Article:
People talk about e-commerce sites being able to replicate all of the features of a brick and mortar, but adding 1,000 more. In this instance, though, a myopic nature of e-commerce comes through. At a physical store, associates and floor managers know when customers are upset. As lines get long and the parking lot gets overfilled, people are not shy about voicing their frustration. Online, however, few sites make it easy to do so. Theres rarely a space next to ZIP Code asking “How are we doing?”
This brings us to Defense/Excuse No. 2: “I know that customer problems are isolated. Otherwise, Id be getting lots of complaints from our customers.” When its been a long and frustrating shopping experience, few consumers will take the time to craft a helpful note about the problem. Even if some were inclined to do so, few retailers make it easy.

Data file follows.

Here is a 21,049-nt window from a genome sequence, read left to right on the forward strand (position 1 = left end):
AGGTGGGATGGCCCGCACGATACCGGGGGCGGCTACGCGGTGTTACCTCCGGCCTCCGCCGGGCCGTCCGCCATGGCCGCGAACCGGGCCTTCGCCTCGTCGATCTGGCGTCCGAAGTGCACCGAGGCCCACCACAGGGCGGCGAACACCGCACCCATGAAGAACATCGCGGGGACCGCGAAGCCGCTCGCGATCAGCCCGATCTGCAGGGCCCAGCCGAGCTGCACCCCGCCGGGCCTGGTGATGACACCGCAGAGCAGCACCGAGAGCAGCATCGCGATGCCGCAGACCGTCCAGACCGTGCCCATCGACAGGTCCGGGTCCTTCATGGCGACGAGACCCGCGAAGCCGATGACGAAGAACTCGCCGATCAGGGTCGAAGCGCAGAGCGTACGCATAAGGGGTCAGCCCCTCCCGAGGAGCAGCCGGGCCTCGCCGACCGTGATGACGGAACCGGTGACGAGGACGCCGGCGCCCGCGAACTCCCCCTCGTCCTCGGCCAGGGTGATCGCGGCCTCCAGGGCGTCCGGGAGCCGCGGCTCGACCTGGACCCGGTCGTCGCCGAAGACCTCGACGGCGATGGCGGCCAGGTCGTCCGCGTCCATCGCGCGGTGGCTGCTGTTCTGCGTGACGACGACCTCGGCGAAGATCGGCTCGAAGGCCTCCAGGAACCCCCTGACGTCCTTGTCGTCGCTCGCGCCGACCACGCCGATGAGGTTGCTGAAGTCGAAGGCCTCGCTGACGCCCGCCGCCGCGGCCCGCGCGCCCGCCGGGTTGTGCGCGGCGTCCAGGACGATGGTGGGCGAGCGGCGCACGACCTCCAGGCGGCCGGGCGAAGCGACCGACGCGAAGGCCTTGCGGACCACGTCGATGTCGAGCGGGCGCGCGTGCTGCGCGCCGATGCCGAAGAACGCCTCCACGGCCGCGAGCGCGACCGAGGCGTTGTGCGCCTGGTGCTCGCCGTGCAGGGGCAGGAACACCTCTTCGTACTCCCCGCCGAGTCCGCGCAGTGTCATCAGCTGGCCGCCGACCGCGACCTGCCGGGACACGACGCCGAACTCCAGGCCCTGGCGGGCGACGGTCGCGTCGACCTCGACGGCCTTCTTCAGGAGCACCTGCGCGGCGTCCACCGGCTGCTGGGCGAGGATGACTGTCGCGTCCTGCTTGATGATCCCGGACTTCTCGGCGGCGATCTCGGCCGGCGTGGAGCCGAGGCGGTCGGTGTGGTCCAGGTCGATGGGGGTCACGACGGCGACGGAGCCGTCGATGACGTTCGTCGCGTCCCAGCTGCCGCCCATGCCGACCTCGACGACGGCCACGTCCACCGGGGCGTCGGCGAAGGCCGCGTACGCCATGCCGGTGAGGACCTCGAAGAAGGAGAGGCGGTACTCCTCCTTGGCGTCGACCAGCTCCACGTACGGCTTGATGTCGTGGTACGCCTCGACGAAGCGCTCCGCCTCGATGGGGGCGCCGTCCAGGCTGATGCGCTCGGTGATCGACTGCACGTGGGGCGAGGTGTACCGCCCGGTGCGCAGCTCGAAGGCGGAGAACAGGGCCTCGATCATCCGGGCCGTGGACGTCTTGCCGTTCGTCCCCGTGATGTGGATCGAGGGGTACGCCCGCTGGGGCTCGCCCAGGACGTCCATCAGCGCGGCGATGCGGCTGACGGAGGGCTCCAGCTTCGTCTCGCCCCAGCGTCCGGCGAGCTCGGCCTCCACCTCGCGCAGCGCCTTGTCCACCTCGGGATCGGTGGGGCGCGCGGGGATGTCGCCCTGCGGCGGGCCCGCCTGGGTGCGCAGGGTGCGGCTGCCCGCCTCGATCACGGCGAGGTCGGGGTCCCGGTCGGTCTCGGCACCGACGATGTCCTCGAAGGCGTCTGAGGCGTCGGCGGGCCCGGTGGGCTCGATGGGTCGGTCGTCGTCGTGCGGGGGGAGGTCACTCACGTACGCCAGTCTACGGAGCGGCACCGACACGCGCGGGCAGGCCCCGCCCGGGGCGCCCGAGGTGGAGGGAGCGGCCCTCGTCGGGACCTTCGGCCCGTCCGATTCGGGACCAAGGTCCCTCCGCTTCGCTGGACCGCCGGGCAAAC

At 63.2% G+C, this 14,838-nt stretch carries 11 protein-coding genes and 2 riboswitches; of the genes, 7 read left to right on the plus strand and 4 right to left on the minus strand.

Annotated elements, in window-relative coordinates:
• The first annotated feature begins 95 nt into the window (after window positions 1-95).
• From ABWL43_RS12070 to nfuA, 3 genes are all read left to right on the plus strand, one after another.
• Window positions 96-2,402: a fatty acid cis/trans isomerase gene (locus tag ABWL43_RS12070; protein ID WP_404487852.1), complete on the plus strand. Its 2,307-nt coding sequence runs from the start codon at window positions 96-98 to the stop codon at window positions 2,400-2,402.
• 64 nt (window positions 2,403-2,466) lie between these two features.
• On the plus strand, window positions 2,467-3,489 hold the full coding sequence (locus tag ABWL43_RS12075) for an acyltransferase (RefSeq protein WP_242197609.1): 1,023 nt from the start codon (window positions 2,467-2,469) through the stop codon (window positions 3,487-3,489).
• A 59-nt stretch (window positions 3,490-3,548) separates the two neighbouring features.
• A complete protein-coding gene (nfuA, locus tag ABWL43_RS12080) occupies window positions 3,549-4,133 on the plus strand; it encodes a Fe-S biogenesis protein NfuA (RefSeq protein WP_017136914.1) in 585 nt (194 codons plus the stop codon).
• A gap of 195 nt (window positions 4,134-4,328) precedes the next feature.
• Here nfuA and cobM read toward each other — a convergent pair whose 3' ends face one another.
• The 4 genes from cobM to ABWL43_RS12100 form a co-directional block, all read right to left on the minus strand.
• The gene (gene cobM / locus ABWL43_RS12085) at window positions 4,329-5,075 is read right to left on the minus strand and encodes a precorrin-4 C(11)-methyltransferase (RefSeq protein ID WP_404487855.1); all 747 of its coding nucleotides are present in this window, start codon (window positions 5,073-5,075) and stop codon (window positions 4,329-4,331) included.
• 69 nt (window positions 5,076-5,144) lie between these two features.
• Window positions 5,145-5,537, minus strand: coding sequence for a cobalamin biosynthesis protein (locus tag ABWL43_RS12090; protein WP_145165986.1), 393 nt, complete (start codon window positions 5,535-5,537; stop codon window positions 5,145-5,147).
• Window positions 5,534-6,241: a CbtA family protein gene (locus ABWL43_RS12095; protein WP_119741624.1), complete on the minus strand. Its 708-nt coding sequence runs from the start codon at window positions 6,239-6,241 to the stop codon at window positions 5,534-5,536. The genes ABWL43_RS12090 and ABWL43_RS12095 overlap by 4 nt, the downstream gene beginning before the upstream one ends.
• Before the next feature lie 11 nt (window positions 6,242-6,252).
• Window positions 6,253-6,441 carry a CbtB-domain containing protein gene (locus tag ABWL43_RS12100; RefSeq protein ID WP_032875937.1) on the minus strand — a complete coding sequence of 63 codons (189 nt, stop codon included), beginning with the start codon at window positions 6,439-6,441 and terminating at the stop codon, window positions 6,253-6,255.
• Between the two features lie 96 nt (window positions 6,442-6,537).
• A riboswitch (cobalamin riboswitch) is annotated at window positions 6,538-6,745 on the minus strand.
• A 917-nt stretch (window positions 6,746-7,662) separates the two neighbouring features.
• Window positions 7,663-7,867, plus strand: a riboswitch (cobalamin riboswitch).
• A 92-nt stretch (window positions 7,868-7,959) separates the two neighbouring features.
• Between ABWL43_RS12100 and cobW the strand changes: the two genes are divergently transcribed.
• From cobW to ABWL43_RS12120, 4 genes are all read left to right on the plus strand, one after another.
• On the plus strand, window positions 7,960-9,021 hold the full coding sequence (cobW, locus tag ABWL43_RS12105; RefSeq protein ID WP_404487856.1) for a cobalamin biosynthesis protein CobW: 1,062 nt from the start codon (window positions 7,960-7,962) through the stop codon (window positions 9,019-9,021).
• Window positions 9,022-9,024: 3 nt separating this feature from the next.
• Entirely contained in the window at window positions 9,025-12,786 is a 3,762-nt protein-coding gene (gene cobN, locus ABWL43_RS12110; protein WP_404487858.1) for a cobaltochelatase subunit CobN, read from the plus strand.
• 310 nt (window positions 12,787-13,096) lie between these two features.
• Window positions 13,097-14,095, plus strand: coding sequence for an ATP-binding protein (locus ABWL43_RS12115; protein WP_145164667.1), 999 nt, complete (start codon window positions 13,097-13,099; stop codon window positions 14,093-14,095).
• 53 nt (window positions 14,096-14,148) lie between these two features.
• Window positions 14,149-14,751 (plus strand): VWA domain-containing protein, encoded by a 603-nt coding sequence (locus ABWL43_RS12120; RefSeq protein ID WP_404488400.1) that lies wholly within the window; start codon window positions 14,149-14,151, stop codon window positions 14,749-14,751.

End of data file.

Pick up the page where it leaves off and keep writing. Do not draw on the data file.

There are a lot of ways to improve online customer interaction, but a great place to start is to accept the fact that a slow site is worse than a crashed site. At least with a crashed site, retailers know theres an immediate problem to fix. Retailers, take note: Ignorance of your true site performance is going to kill more of your sales than an army of viruses.
Retail Center Editor Evan Schuman has tracked high-tech issues since 1987, has been opinionated long before that and doesnt plan to stop any time soon. He can be reached at [email protected].
To read earlier retail technology opinion columns from Evan Schuman, please click here.